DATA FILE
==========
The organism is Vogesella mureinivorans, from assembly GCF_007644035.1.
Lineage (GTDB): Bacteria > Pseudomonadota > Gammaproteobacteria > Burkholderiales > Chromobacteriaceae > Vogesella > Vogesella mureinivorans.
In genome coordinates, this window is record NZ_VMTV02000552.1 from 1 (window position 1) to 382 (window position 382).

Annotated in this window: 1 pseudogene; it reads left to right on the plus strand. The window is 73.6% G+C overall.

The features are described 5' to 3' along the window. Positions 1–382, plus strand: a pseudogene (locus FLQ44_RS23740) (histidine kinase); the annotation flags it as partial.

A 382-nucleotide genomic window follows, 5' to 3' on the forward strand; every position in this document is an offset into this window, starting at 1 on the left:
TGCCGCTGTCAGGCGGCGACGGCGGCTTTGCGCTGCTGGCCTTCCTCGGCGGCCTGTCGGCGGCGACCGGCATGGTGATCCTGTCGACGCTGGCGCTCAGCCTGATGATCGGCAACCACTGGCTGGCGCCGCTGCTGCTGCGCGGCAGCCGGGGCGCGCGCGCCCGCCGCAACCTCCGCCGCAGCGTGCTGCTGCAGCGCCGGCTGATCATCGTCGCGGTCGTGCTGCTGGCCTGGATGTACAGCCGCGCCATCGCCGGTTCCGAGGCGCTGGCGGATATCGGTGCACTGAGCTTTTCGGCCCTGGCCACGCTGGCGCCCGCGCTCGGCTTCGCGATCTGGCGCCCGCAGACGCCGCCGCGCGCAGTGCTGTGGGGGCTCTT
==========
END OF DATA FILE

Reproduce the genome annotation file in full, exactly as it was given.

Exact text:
The organism is Vogesella mureinivorans, from assembly GCF_007644035.1.
Lineage (GTDB): Bacteria > Pseudomonadota > Gammaproteobacteria > Burkholderiales > Chromobacteriaceae > Vogesella > Vogesella mureinivorans.
In genome coordinates, this window is record NZ_VMTV02000552.1 from 1 (window position 1) to 382 (window position 382).

Annotated in this window: 1 pseudogene; it reads left to right on the plus strand. The window is 73.6% G+C overall.

The features are described 5' to 3' along the window. Positions 1–382, plus strand: a pseudogene (locus FLQ44_RS23740) (histidine kinase); the annotation flags it as partial.

A 382-nucleotide genomic window follows, 5' to 3' on the forward strand; every position in this document is an offset into this window, starting at 1 on the left:
TGCCGCTGTCAGGCGGCGACGGCGGCTTTGCGCTGCTGGCCTTCCTCGGCGGCCTGTCGGCGGCGACCGGCATGGTGATCCTGTCGACGCTGGCGCTCAGCCTGATGATCGGCAACCACTGGCTGGCGCCGCTGCTGCTGCGCGGCAGCCGGGGCGCGCGCGCCCGCCGCAACCTCCGCCGCAGCGTGCTGCTGCAGCGCCGGCTGATCATCGTCGCGGTCGTGCTGCTGGCCTGGATGTACAGCCGCGCCATCGCCGGTTCCGAGGCGCTGGCGGATATCGGTGCACTGAGCTTTTCGGCCCTGGCCACGCTGGCGCCCGCGCTCGGCTTCGCGATCTGGCGCCCGCAGACGCCGCCGCGCGCAGTGCTGTGGGGGCTCTT